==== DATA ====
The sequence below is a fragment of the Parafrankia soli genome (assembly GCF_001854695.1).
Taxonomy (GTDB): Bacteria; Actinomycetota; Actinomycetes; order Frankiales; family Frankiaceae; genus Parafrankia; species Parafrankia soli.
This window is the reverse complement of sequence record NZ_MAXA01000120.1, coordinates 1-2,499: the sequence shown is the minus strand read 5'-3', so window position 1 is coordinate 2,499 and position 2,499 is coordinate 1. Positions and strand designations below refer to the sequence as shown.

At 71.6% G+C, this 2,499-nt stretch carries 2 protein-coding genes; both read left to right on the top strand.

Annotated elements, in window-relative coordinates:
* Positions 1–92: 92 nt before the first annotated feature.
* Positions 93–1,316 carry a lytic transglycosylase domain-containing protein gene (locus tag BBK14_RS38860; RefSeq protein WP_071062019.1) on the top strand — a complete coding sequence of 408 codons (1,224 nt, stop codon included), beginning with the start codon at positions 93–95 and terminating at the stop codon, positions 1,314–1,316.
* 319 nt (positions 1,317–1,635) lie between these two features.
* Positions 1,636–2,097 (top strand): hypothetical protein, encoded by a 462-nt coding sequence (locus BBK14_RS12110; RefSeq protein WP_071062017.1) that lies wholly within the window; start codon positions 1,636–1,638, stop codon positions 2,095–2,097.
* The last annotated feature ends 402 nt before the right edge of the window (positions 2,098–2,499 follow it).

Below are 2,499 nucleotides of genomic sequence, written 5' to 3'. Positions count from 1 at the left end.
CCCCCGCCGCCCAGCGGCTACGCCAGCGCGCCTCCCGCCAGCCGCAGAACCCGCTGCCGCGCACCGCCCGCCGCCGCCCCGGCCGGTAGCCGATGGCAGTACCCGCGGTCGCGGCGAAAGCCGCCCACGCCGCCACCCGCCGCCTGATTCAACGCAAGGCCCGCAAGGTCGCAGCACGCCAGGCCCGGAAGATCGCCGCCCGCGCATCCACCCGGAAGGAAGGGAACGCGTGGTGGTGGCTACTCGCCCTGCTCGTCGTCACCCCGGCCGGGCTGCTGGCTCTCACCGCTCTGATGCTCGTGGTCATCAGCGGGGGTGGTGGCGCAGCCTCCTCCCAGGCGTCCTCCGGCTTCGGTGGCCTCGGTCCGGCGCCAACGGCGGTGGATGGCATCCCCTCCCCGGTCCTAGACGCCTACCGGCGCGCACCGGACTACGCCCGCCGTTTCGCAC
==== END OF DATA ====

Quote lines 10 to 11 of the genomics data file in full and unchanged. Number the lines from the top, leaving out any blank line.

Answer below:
* The last annotated feature ends 402 nt before the right edge of the window (positions 2,098–2,499 follow it).

Below are 2,499 nucleotides of genomic sequence, written 5' to 3'. Positions count from 1 at the left end.